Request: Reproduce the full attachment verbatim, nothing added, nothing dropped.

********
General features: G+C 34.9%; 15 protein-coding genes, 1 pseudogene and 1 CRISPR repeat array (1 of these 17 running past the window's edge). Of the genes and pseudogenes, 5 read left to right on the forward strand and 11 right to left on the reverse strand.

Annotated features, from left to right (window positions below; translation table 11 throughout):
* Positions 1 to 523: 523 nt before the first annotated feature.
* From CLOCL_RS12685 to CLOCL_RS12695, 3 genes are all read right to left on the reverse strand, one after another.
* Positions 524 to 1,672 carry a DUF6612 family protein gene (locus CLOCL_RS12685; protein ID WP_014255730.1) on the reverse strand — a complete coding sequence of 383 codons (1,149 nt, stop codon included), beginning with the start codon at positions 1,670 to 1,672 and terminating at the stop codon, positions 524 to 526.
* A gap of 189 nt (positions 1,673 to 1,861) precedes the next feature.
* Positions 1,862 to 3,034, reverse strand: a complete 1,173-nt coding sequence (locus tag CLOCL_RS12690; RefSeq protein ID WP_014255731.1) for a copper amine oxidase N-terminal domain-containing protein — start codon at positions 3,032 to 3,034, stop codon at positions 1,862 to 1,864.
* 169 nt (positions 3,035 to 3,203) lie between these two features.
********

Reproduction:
General features: G+C 34.9%; 15 protein-coding genes, 1 pseudogene and 1 CRISPR repeat array (1 of these 17 running past the window's edge). Of the genes and pseudogenes, 5 read left to right on the forward strand and 11 right to left on the reverse strand.

Annotated features, from left to right (window positions below; translation table 11 throughout):
* Positions 1 to 523: 523 nt before the first annotated feature.
* From CLOCL_RS12685 to CLOCL_RS12695, 3 genes are all read right to left on the reverse strand, one after another.
* Positions 524 to 1,672 carry a DUF6612 family protein gene (locus CLOCL_RS12685; protein ID WP_014255730.1) on the reverse strand — a complete coding sequence of 383 codons (1,149 nt, stop codon included), beginning with the start codon at positions 1,670 to 1,672 and terminating at the stop codon, positions 524 to 526.
* A gap of 189 nt (positions 1,673 to 1,861) precedes the next feature.
* Positions 1,862 to 3,034, reverse strand: a complete 1,173-nt coding sequence (locus tag CLOCL_RS12690; RefSeq protein ID WP_014255731.1) for a copper amine oxidase N-terminal domain-containing protein — start codon at positions 3,032 to 3,034, stop codon at positions 1,862 to 1,864.
* 169 nt (positions 3,035 to 3,203) lie between these two features.